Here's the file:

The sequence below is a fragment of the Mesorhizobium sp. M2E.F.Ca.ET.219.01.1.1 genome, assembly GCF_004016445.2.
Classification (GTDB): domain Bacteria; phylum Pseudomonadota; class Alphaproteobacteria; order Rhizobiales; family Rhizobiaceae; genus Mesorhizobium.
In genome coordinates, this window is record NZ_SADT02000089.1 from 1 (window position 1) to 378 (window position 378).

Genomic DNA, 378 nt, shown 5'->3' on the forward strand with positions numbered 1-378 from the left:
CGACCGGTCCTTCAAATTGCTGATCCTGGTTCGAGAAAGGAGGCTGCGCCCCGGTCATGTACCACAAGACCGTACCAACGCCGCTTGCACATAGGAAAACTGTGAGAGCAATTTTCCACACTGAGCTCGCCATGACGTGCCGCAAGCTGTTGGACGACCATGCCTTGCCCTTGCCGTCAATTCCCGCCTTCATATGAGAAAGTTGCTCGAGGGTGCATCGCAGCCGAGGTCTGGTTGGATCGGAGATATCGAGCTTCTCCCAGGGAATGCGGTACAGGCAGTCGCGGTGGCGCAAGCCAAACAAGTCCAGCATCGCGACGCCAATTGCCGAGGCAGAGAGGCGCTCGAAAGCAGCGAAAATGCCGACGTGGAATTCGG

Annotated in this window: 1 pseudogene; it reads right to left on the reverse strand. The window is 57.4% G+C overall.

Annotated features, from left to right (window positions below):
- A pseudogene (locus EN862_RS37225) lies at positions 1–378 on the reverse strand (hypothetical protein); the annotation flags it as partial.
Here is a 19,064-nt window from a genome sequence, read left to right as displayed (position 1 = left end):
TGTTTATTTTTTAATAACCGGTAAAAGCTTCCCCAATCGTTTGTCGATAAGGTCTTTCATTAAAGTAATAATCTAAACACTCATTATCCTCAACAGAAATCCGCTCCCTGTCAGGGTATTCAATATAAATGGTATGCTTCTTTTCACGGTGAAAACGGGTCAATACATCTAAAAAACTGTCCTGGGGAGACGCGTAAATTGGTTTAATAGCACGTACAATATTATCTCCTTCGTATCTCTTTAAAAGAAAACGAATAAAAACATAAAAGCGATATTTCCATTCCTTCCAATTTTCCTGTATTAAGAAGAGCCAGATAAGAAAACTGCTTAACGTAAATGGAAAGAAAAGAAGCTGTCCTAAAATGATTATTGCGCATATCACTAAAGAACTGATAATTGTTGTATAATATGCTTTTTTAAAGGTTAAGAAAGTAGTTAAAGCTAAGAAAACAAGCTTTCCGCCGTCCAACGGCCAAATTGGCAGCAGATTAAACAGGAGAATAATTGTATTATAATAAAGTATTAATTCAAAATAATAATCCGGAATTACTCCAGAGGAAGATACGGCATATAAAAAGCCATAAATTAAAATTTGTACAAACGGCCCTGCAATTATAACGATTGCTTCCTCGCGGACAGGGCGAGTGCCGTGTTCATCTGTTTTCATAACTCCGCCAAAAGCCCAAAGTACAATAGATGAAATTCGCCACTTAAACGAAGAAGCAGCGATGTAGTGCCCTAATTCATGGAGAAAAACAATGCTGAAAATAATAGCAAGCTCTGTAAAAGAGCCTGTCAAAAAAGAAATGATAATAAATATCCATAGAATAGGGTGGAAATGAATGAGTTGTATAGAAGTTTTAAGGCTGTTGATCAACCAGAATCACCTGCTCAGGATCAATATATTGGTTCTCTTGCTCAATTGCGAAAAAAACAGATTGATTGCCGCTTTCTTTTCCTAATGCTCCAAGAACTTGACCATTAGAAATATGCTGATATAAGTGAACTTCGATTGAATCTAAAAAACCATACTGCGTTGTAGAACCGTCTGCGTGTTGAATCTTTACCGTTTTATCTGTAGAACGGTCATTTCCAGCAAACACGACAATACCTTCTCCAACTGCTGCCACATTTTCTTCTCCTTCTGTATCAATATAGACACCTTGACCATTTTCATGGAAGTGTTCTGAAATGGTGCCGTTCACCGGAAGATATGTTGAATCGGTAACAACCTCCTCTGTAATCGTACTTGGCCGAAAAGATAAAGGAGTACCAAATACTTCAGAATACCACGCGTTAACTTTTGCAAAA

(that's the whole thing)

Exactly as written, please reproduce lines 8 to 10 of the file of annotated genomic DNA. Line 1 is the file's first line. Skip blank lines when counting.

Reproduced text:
- A pseudogene (locus EN862_RS37225) lies at positions 1–378 on the reverse strand (hypothetical protein); the annotation flags it as partial.
Here is a 19,064-nt window from a genome sequence, read left to right as displayed (position 1 = left end):
TGTTTATTTTTTAATAACCGGTAAAAGCTTCCCCAATCGTTTGTCGATAAGGTCTTTCATTAAAGTAATAATCTAAACACTCATTATCCTCAACAGAAATCCGCTCCCTGTCAGGGTATTCAATATAAATGGTATGCTTCTTTTCACGGTGAAAACGGGTCAATACATCTAAAAAACTGTCCTGGGGAGACGCGTAAATTGGTTTAATAGCACGTACAATATTATCTCCTTCGTATCTCTTTAAAAGAAAACGAATAAAAACATAAAAGCGATATTTCCATTCCTTCCAATTTTCCTGTATTAAGAAGAGCCAGATAAGAAAACTGCTTAACGTAAATGGAAAGAAAAGAAGCTGTCCTAAAATGATTATTGCGCATATCACTAAAGAACTGATAATTGTTGTATAATATGCTTTTTTAAAGGTTAAGAAAGTAGTTAAAGCTAAGAAAACAAGCTTTCCGCCGTCCAACGGCCAAATTGGCAGCAGATTAAACAGGAGAATAATTGTATTATAATAAAGTATTAATTCAAAATAATAATCCGGAATTACTCCAGAGGAAGATACGGCATATAAAAAGCCATAAATTAAAATTTGTACAAACGGCCCTGCAATTATAACGATTGCTTCCTCGCGGACAGGGCGAGTGCCGTGTTCATCTGTTTTCATAACTCCGCCAAAAGCCCAAAGTACAATAGATGAAATTCGCCACTTAAACGAAGAAGCAGCGATGTAGTGCCCTAATTCATGGAGAAAAACAATGCTGAAAATAATAGCAAGCTCTGTAAAAGAGCCTGTCAAAAAAGAAATGATAATAAATATCCATAGAATAGGGTGGAAATGAATGAGTTGTATAGAAGTTTTAAGGCTGTTGATCAACCAGAATCACCTGCTCAGGATCAATATATTGGTTCTCTTGCTCAATTGCGAAAAAAACAGATTGATTGCCGCTTTCTTTTCCTAATGCTCCAAGAACTTGACCATTAGAAATATGCTGATATAAGTGAACTTCGATTGAATCTAAAAAACCATACTGCGTTGTAGAACCGTCTGCGTGTTGAATCTTTACCGTTTTATCTGTAGAACGGTCATTTCCAGCAAACACGACAATACCTTCTCCAACTGCTGCCACATTTTCTTCTCCTTCTGTATCAATATAGACACCTTGACCATTTTCATGGAAGTGTTCTGAAATGGTGCCGTTCACCGGAAGATATGTTGAATCGGTAACAACCTCCTCTGTAATCGTACTTGGCCGAAAAGATAAAGGAGTACCAAATACTTCAGAATACCACGCGTTAACTTTTGCAAAA